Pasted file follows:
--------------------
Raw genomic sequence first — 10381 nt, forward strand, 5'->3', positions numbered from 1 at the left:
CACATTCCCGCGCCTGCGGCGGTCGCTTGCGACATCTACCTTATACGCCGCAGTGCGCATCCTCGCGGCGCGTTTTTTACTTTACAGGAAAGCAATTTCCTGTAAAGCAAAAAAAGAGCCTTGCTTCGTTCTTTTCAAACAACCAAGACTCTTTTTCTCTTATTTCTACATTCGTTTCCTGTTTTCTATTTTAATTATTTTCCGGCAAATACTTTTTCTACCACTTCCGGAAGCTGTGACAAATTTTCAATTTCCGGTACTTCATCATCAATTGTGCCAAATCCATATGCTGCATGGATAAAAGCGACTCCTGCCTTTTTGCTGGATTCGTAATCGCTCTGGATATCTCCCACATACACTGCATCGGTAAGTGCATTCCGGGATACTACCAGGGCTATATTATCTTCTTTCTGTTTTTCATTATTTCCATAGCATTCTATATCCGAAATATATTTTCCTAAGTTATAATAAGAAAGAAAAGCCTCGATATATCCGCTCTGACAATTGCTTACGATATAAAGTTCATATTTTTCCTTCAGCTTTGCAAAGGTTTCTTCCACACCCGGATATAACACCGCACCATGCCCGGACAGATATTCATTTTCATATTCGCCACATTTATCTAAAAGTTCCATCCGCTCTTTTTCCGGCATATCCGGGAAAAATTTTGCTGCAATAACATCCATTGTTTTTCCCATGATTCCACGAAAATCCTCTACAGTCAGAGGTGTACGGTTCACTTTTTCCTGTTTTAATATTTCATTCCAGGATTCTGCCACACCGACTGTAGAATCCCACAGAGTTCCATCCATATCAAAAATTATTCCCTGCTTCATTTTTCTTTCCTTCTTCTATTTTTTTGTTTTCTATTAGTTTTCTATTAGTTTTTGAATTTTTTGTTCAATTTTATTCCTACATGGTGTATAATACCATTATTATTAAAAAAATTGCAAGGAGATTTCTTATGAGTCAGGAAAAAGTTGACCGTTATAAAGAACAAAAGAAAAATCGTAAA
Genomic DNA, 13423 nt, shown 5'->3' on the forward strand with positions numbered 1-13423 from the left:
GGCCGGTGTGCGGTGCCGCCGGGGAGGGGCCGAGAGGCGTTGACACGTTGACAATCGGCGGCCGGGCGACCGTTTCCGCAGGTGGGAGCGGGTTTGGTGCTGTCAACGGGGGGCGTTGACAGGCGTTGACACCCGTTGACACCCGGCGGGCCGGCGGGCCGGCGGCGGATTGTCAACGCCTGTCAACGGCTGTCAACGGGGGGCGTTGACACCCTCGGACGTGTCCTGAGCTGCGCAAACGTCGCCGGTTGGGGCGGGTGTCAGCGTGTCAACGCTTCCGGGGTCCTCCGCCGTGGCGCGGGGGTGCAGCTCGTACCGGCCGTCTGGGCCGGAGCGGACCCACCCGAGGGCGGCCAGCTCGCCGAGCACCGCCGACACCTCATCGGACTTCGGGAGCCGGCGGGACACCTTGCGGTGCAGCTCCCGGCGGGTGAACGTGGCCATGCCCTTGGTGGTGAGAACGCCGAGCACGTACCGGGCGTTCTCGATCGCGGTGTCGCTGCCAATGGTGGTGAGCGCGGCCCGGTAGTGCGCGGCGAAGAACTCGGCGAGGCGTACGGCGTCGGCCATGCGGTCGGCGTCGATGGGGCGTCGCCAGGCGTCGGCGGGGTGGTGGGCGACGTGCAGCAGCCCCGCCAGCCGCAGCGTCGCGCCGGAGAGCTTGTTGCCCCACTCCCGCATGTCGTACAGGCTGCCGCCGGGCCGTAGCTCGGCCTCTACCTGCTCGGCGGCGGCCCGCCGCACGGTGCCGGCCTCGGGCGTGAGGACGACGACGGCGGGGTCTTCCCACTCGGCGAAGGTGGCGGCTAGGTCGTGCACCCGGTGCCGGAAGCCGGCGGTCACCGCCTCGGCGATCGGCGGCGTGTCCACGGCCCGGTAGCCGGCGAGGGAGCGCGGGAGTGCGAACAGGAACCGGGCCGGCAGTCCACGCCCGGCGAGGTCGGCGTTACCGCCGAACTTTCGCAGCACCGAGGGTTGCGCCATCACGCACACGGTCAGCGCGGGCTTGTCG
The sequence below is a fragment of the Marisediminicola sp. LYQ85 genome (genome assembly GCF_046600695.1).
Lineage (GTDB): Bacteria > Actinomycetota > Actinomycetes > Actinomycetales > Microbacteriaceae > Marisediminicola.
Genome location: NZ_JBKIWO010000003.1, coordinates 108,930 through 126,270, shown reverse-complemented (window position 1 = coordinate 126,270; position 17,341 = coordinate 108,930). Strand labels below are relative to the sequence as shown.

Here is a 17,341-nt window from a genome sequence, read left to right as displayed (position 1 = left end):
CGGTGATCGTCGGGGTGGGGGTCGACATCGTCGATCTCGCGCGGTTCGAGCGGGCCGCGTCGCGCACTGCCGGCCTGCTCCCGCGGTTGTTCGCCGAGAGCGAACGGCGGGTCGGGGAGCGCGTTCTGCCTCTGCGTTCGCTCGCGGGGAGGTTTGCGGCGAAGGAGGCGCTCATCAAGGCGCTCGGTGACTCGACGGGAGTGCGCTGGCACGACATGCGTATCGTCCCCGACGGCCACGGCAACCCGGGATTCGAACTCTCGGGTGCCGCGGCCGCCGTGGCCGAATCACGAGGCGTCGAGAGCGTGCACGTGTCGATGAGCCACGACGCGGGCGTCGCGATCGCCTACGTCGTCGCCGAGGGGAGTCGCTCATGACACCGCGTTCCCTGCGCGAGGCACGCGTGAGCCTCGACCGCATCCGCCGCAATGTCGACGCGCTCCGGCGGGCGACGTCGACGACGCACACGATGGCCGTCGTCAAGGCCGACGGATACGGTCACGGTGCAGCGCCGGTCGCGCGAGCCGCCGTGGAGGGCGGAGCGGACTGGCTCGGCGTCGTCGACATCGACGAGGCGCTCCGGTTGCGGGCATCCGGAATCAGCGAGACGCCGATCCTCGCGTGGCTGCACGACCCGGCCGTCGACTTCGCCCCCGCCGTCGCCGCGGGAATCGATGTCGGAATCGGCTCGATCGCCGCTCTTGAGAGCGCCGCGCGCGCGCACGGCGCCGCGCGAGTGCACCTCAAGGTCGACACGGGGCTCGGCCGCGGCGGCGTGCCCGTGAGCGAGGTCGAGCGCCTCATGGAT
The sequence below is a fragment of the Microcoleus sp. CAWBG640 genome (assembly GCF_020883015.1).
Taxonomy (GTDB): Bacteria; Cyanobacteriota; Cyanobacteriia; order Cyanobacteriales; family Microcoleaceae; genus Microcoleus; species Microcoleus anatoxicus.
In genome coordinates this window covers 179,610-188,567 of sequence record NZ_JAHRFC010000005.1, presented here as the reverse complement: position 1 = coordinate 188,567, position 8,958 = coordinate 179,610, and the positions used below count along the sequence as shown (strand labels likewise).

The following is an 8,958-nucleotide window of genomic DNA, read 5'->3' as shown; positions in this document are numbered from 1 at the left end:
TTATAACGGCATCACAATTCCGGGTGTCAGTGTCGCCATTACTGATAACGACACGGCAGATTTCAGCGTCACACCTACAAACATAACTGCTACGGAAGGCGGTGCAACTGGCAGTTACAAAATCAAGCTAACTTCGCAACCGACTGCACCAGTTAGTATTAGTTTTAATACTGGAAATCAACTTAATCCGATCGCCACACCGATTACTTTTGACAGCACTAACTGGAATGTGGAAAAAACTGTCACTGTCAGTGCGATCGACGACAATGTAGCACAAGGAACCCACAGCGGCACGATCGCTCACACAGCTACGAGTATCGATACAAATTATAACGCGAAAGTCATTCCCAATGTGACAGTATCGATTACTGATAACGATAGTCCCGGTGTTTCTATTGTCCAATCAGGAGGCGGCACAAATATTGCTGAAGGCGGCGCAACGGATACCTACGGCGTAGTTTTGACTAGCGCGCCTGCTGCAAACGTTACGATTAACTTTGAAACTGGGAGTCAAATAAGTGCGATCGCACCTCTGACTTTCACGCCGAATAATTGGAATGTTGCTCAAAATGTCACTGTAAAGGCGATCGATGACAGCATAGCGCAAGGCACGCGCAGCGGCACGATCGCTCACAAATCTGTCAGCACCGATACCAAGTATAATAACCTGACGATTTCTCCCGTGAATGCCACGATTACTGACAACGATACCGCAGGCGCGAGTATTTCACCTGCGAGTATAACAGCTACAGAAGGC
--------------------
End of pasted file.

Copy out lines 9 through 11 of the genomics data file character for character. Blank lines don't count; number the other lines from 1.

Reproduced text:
CGGTGATCGTCGGGGTGGGGGTCGACATCGTCGATCTCGCGCGGTTCGAGCGGGCCGCGTCGCGCACTGCCGGCCTGCTCCCGCGGTTGTTCGCCGAGAGCGAACGGCGGGTCGGGGAGCGCGTTCTGCCTCTGCGTTCGCTCGCGGGGAGGTTTGCGGCGAAGGAGGCGCTCATCAAGGCGCTCGGTGACTCGACGGGAGTGCGCTGGCACGACATGCGTATCGTCCCCGACGGCCACGGCAACCCGGGATTCGAACTCTCGGGTGCCGCGGCCGCCGTGGCCGAATCACGAGGCGTCGAGAGCGTGCACGTGTCGATGAGCCACGACGCGGGCGTCGCGATCGCCTACGTCGTCGCCGAGGGGAGTCGCTCATGACACCGCGTTCCCTGCGCGAGGCACGCGTGAGCCTCGACCGCATCCGCCGCAATGTCGACGCGCTCCGGCGGGCGACGTCGACGACGCACACGATGGCCGTCGTCAAGGCCGACGGATACGGTCACGGTGCAGCGCCGGTCGCGCGAGCCGCCGTGGAGGGCGGAGCGGACTGGCTCGGCGTCGTCGACATCGACGAGGCGCTCCGGTTGCGGGCATCCGGAATCAGCGAGACGCCGATCCTCGCGTGGCTGCACGACCCGGCCGTCGACTTCGCCCCCGCCGTCGCCGCGGGAATCGATGTCGGAATCGGCTCGATCGCCGCTCTTGAGAGCGCCGCGCGCGCGCACGGCGCCGCGCGAGTGCACCTCAAGGTCGACACGGGGCTCGGCCGCGGCGGCGTGCCCGTGAGCGAGGTCGAGCGCCTCATGGAT
The sequence below is a fragment of the Microcoleus sp. CAWBG640 genome (assembly GCF_020883015.1).
Taxonomy (GTDB): Bacteria; Cyanobacteriota; Cyanobacteriia; order Cyanobacteriales; family Microcoleaceae; genus Microcoleus; species Microcoleus anatoxicus.